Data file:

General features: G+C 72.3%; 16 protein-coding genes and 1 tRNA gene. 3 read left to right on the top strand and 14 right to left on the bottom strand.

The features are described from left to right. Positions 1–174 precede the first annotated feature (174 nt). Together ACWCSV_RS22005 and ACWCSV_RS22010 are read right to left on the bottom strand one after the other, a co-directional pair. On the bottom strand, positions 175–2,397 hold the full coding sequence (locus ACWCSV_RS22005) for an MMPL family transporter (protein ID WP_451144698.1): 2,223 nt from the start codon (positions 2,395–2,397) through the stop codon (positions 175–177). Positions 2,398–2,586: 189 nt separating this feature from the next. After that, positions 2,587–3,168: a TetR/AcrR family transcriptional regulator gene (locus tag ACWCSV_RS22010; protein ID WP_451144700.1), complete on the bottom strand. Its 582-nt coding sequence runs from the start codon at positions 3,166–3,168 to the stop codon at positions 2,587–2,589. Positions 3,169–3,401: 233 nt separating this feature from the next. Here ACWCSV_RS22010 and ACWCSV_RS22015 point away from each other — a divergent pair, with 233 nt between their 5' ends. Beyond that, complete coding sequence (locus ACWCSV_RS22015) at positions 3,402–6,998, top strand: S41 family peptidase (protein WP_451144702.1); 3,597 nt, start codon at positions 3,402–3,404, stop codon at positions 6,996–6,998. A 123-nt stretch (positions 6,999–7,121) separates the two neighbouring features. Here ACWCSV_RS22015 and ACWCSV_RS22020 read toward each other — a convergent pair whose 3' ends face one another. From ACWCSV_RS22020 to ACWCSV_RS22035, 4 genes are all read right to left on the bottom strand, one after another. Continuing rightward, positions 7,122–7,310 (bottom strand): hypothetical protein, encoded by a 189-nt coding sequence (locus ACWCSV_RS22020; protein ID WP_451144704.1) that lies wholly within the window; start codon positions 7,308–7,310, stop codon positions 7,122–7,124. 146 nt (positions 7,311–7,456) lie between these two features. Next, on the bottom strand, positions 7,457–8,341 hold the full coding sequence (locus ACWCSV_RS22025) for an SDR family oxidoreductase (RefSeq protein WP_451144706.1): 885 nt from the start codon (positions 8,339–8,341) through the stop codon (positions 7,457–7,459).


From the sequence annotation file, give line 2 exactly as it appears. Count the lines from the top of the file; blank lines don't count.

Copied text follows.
The features are described from left to right. Positions 1–174 precede the first annotated feature (174 nt). Together ACWCSV_RS22005 and ACWCSV_RS22010 are read right to left on the bottom strand one after the other, a co-directional pair. On the bottom strand, positions 175–2,397 hold the full coding sequence (locus ACWCSV_RS22005) for an MMPL family transporter (protein ID WP_451144698.1): 2,223 nt from the start codon (positions 2,395–2,397) through the stop codon (positions 175–177). Positions 2,398–2,586: 189 nt separating this feature from the next. After that, positions 2,587–3,168: a TetR/AcrR family transcriptional regulator gene (locus tag ACWCSV_RS22010; protein ID WP_451144700.1), complete on the bottom strand. Its 582-nt coding sequence runs from the start codon at positions 3,166–3,168 to the stop codon at positions 2,587–2,589. Positions 3,169–3,401: 233 nt separating this feature from the next. Here ACWCSV_RS22010 and ACWCSV_RS22015 point away from each other — a divergent pair, with 233 nt between their 5' ends. Beyond that, complete coding sequence (locus ACWCSV_RS22015) at positions 3,402–6,998, top strand: S41 family peptidase (protein WP_451144702.1); 3,597 nt, start codon at positions 3,402–3,404, stop codon at positions 6,996–6,998. A 123-nt stretch (positions 6,999–7,121) separates the two neighbouring features. Here ACWCSV_RS22015 and ACWCSV_RS22020 read toward each other — a convergent pair whose 3' ends face one another. From ACWCSV_RS22020 to ACWCSV_RS22035, 4 genes are all read right to left on the bottom strand, one after another. Continuing rightward, positions 7,122–7,310 (bottom strand): hypothetical protein, encoded by a 189-nt coding sequence (locus ACWCSV_RS22020; protein ID WP_451144704.1) that lies wholly within the window; start codon positions 7,308–7,310, stop codon positions 7,122–7,124. 146 nt (positions 7,311–7,456) lie between these two features. Next, on the bottom strand, positions 7,457–8,341 hold the full coding sequence (locus ACWCSV_RS22025) for an SDR family oxidoreductase (RefSeq protein WP_451144706.1): 885 nt from the start codon (positions 8,339–8,341) through the stop codon (positions 7,457–7,459).